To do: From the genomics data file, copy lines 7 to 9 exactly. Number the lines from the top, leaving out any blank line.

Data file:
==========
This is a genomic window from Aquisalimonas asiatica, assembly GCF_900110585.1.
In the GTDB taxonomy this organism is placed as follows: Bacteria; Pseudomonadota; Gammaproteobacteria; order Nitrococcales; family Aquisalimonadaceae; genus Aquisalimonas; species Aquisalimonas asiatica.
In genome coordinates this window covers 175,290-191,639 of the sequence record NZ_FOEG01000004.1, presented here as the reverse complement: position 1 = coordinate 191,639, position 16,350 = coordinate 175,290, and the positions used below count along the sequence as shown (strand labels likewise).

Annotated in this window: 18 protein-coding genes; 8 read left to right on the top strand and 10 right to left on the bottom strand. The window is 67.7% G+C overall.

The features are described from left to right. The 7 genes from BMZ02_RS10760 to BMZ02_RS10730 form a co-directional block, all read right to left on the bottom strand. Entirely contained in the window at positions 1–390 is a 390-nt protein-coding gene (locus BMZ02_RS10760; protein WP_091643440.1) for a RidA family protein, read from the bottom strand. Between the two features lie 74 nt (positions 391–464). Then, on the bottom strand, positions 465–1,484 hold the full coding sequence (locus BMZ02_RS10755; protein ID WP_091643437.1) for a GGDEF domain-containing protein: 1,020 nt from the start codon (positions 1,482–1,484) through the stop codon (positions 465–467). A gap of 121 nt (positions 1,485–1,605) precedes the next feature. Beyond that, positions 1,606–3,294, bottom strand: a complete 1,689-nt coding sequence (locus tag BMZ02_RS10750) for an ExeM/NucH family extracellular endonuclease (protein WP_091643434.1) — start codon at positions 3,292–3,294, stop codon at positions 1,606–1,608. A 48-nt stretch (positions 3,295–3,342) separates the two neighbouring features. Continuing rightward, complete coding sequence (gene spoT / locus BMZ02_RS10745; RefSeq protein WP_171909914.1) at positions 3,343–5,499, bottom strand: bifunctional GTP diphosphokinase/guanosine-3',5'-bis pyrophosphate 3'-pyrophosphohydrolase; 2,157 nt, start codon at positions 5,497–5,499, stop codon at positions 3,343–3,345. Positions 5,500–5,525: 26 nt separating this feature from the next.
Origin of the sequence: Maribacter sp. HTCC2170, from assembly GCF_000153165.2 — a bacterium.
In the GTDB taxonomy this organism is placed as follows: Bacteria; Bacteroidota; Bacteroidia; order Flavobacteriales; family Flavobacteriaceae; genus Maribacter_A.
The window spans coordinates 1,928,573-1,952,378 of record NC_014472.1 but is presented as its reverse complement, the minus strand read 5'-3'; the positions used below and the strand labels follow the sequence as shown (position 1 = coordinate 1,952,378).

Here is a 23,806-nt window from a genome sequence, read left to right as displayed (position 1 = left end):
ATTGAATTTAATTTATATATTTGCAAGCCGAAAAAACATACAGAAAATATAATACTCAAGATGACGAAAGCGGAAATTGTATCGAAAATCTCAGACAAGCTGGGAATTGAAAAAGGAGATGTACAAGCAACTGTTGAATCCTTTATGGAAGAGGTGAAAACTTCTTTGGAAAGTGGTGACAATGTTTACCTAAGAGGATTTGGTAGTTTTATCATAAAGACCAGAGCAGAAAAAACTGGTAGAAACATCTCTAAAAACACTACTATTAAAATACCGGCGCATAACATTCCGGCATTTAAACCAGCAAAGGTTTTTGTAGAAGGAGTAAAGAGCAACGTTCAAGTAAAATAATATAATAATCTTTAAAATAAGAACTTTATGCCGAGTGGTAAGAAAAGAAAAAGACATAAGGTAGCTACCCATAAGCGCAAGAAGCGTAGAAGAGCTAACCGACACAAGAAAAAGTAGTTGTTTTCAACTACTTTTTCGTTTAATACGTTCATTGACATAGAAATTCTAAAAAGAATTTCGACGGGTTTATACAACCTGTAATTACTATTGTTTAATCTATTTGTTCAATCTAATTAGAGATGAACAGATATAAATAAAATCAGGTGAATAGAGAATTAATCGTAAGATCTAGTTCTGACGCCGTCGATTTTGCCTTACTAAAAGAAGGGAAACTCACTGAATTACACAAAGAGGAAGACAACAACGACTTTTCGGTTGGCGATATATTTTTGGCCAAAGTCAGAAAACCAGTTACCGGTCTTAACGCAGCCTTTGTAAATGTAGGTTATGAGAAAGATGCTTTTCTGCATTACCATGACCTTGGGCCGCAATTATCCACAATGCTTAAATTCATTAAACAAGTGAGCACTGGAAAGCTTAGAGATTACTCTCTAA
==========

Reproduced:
In the GTDB taxonomy this organism is placed as follows: Bacteria; Bacteroidota; Bacteroidia; order Flavobacteriales; family Flavobacteriaceae; genus Maribacter_A.
The window spans coordinates 1,928,573-1,952,378 of record NC_014472.1 but is presented as its reverse complement, the minus strand read 5'-3'; the positions used below and the strand labels follow the sequence as shown (position 1 = coordinate 1,952,378).

Here is a 23,806-nt window from a genome sequence, read left to right as displayed (position 1 = left end):